Chicago, IL – We’re quite used to thinking about our smartphone as a tool to track wellness—a parking lot for apps that can keep tabs on exercise, caloric intake, heart rate, sleep, and plenty of other things. But smartphones may also be ambiently tracking our mental health. A study from Northwestern University published this summer suggests that smartphone usage may be an indicator of depression.

The small study (28 men and women aged 19 – 58) tracked smartphone usage over a 2 week period. It passively monitored the time spent on the phone and also the GPS coordinates of the phone (position was marked every 5 minutes). That data was then compared to the study group’s results on a standardized questionnaire called the PHQ-9, which is widely used in evaluating depression.

The results showed that the more time that participants spent on their smartphones, the more likely that they were depressed. The average daily usage for depressed individuals was around 68 minutes vs. about 17 minutes for non-depressed individuals. Also, and not particularly shocking, it was found that those who spent more time at home or had more erratic movement patterns (as tracked by the GPS location pings) were also more likely to be depressed. Unfortunately, the test had no way of knowing exactly what the participants were doing during the time spent on the phone, which is a significant knowledge gap. I’d imagine that six 10 min. conversations with friends does not say the same thing about a person’s mental state as a 60 min Candy Crush session.

While the study was small and had its gaps, it does bring up some interesting possibilities about better detecting and monitoring depression. Pinpointing depression can be tricky, and unlike other conditions that have clear physical symptoms and markers that a healthcare professional can observe, it is largely diagnosed and treated based on a person’s feedback and responses to probing.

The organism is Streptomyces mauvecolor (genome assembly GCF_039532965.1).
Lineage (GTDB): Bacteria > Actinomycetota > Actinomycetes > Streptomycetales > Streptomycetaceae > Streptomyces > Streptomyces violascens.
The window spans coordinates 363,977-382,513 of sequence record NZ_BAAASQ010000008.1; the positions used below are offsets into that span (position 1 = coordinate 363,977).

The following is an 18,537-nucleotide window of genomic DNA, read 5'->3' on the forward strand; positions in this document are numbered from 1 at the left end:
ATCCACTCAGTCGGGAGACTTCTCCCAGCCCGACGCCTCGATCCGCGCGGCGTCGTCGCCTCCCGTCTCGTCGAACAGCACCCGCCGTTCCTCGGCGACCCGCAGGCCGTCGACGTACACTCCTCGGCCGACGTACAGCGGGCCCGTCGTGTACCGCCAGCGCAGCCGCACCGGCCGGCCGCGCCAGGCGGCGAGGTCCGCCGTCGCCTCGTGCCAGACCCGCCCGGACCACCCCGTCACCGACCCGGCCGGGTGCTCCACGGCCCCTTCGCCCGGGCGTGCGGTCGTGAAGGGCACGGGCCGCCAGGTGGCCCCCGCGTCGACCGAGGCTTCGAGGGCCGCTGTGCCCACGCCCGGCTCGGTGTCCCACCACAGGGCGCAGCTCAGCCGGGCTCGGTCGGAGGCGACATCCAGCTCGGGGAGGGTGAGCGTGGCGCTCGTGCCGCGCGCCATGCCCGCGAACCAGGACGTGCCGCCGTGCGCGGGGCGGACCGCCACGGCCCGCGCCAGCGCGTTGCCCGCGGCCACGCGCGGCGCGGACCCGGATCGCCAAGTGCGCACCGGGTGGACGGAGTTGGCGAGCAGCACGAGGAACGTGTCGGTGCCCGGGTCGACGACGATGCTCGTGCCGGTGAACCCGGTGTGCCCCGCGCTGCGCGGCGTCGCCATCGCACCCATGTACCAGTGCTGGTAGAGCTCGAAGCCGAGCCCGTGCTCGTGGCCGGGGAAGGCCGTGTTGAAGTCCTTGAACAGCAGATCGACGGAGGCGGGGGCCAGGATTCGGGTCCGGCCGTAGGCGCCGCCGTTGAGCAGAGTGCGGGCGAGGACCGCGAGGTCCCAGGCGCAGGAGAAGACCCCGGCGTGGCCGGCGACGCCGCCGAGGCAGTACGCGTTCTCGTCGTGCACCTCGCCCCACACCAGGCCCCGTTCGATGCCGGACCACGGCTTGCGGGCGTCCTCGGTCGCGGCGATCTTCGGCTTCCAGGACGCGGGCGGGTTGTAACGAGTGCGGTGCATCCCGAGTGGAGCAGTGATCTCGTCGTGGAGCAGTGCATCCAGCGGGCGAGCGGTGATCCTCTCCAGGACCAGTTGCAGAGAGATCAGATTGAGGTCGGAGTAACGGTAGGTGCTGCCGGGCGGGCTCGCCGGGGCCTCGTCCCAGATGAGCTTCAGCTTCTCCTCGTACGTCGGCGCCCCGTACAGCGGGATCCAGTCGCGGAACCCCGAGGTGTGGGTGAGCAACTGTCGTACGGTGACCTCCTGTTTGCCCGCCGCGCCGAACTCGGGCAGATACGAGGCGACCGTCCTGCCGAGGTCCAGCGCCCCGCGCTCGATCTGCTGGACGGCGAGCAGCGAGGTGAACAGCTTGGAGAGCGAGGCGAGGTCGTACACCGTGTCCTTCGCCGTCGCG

The study points to a new technique that could help supplement largely subjective data (what people tell their HCP) with a more unbiased data set using a piece of technology that has practically become an extension of our being these days. As senior study author David Mohr puts it:

“We now have an objective measure of behavior related to depression. And we’re detecting it passively. Phones can provide data unobtrusively and with no effort on the part of the user.”

Beyond detection and monitoring, the findings also offer up some new ideas for treatment and intervention. A usage “warning” could be sent ahead to a physician or even caregivers if a patient was exhibiting behavior patterns related to a depressive swing. The phone itself could also be used as a delivery method for cognitive therapy—think apps that can sense mental states and patterns, and then either positively reinforce good behaviors or provide encouragement to course-correct bad.

This is the next area of clinical research that the Northwestern team is moving into, in the hopes that they will be able to effectively treat depression and anxiety by using data-driven interventions to change behavior. Hopefully their work will offer innovative new “beyond the pill” solutions for a problem that is only continuing to grow.

About the Author:

Jeffrey Giermek